Perhaps the ultimate paradox for me is that we maintain a focus on fixing the damage and yet march on with a system which widens social inequalities which in turn have a serious impact on health outcomes and also perpetuates the myth of a pill as an answer to every problem? I urge us to awaken to all of those paradoxes and identify the many more that exist, to start to explore the deeper challenges, to recognise that these are the things we need to tackle and we won't do that by keeping doing the same at a personal, societal and indeed political level.
Sunday, 1 March 2015
It's now March, six months almost since one of the most outstanding times in my nations history. The Independence Referendum engaged so many of us in conversations about the world we wanted to live in, the society we wanted to shape and the things that offended our values, kept us a wake at night and that we wanted to be different for our future generations. We met in church halls, yurts, cafes, street corners, you name it, we met there, we gathered, we hoped for something more than we were being served up as the only way.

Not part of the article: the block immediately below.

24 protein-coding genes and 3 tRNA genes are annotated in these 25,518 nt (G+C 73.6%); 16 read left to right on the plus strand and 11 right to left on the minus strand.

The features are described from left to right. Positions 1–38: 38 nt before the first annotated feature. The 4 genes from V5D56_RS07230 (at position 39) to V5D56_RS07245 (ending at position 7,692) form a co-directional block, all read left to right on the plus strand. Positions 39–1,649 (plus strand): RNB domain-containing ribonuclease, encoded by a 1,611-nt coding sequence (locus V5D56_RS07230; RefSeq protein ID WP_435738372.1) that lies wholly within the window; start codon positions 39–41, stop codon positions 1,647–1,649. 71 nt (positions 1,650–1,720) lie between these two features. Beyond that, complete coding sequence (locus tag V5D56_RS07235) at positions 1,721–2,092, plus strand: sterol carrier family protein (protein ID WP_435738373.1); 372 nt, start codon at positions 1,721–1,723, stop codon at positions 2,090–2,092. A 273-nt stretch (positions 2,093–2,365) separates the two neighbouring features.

And then we woke up. We woke up to a no vote. We woke up to the fact not everyone wanted things to be different and to the fact that those with a very huge interest in keeping it the same had thrown every single fear in our faces, piled the pressure of doom on our heads and had stopped the social movement winning.
But did they? We all have our stories to tell about what have experienced since then. And in many ways I know I'm still working it out. I know I'm not ready to step back and accept the status quo: our unequal, ill divided society, that puts economy before community.
The question for me is how best to play my role?